Returning to the question of the Jewish origin of i., ii., iii., we have already observed that these spring from a common original. As to the language of this original, scholars are divided. The evidence, however, seems to be strongly in favour of Hebrew. How otherwise are we to explain such Hebraisms (or Syriacisms) as ἐνᾦ ῥέει τὸ ἔλαιον ἐξ αὐτοῦ (§ 9), οῦ εῖπεν ... μὴ φαγεῖν ἀπ᾽ αὐτοῦ (§ 21). For others see §§ 23, 33. Moreover, as Fuchs has pointed out, in the words ἔσῃ ἐν ματαίοις addressed to Eve (§ 25) there is a corruption of חבלים into הבלים. Thus the words were: “Thou shalt have pangs.” In fact, Hebraisms abound throughout this book. (See Fuchs, Apok. u. Pseud, d. A.T. ii. 511; Jewish Encyc. i. 179 sq.)

Jannes and Jambres.—These two men are referred to in 2 Tim. iii. 8 as the Egyptian magicians who withstood Moses. The book which treats of them is mentioned by Origen (ad Matt. xxiii. 37 and xxvii. 9 [Jannes et Mambres Liber]), and in the Gelasian Decree as the Paenitentia Jamnis et Mambre. The names in Greek are generally Ἰαννῆς καὶ Ἰαμβρῆς (= יניס וימבריס) as in the Targ.-Jon. on Exod. i. 15; vii. ii. In the Talmud they appear as יוחני וממרא. Since the western text of 2 Tim. iii. 8 has Μαμβρῆς, Westcott and Hort infer that this form was derived from a Palestinian source. These names were known not only to Jewish but also to heathen writers, such as Pliny and Apuleius. The book, therefore, may go back to pre-Christian times. (See Schürer3 iii. 292-294; Ency. Biblica, ii. 2327-2329.)

Joseph and Asenath.—The statement in Gen. xli. 45, 50 that Joseph married the daughter of a heathen priest naturally gave offence to later Judaism, and gave rise to the fiction that Asenath was really the daughter of Shechem and Dinah, and only the foster-daughter of Potipherah (Targ.-Jon. on Gen. xli. 45; Tractat. Sopherim, xxi. 9; Jalkut Shimoni, c. 134. See Oppenheim, Fabula Josephi et Asenethae, 1886, pp. 2-4). Origen also was acquainted with some form of the legend (Selecta in Genesin, ad Gen. xli. 45, ed. Lommatzsch, viii. 89-90). The Christian legend, which is no doubt in the main based on the Jewish, is found in Greek, Syriac, Armenian, Slavonic and Medieval Latin. Since it is not earlier than the 3rd or 4th century, it will be sufficient here to refer to Smith’s Dict. of Christ. Biog. i. 176-177; Hastings’ Bible Dict. i. 162-163; Schürer, iii. 289-291.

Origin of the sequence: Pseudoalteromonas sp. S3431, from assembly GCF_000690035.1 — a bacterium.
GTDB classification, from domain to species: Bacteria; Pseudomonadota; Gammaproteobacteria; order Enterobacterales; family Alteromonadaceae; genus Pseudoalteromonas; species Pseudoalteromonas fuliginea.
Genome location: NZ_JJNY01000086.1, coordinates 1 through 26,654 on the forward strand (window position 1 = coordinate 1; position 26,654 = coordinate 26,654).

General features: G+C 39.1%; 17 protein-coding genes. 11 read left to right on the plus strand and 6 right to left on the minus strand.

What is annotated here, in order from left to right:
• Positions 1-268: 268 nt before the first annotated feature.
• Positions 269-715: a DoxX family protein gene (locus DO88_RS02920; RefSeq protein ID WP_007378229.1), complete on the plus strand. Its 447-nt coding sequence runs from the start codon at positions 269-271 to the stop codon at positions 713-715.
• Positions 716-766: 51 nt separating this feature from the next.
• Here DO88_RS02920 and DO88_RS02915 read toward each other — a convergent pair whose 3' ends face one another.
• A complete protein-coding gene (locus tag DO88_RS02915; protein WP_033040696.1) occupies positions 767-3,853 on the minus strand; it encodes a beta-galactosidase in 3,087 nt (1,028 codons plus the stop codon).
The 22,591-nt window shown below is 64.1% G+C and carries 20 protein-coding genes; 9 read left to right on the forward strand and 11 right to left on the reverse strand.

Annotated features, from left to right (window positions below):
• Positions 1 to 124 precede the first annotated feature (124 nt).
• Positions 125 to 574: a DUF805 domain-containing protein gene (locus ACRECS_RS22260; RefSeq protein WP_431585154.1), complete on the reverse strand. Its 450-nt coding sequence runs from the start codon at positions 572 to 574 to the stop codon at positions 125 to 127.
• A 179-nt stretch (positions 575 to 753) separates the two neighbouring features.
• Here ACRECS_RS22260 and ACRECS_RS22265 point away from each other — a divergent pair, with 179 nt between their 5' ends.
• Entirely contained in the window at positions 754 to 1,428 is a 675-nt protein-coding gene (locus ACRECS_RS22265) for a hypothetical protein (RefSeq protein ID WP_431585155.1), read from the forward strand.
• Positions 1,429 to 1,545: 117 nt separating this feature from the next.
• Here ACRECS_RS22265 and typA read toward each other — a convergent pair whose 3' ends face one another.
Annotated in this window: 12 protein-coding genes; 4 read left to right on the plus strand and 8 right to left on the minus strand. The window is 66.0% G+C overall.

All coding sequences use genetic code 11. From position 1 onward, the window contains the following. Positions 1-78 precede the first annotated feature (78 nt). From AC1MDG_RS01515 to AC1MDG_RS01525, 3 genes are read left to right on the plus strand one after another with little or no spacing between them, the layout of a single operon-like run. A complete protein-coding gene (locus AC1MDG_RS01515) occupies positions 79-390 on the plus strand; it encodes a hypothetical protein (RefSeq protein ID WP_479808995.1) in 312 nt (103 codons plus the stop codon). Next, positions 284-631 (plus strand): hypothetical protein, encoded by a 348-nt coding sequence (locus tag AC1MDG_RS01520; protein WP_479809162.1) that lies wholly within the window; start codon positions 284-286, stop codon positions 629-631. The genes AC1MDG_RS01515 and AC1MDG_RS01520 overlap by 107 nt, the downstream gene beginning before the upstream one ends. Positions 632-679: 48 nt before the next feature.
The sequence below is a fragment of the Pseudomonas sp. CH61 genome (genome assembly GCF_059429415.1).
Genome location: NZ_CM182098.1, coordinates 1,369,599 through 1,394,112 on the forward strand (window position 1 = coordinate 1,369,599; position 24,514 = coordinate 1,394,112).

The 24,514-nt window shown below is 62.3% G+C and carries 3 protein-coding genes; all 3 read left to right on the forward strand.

(d) Didactic or Sapiential.—The Pirke Aboth, a collection of sayings of the Jewish Fathers, are preserved in the 9th Tractate of the Fourth Order of the Mishnah. They are attributed to some sixty Jewish teachers, belonging for the most part to the years A.D. 70–170, though a few of them are of a much earlier date. The book holds the same place in rabbinical literature as the Book of Proverbs in the Bible. The sayings are often admirable. Thus in iv. 1-4, “Who is wise? He that learns from every man.... Who is mighty? He that subdues his nature.... Who is rich? He that is contented with his lot.... Who is honoured? He that honours mankind.” (See further Pirke Aboth.)

2 (b). New Testament Apocryphal Literature:—

(a). Gospels:—
Uncanonical sayings of the Lord in Christian and Jewish writings.
Gospel according to the Egyptians.
Gospel according to the Hebrews.
Protevangel of James.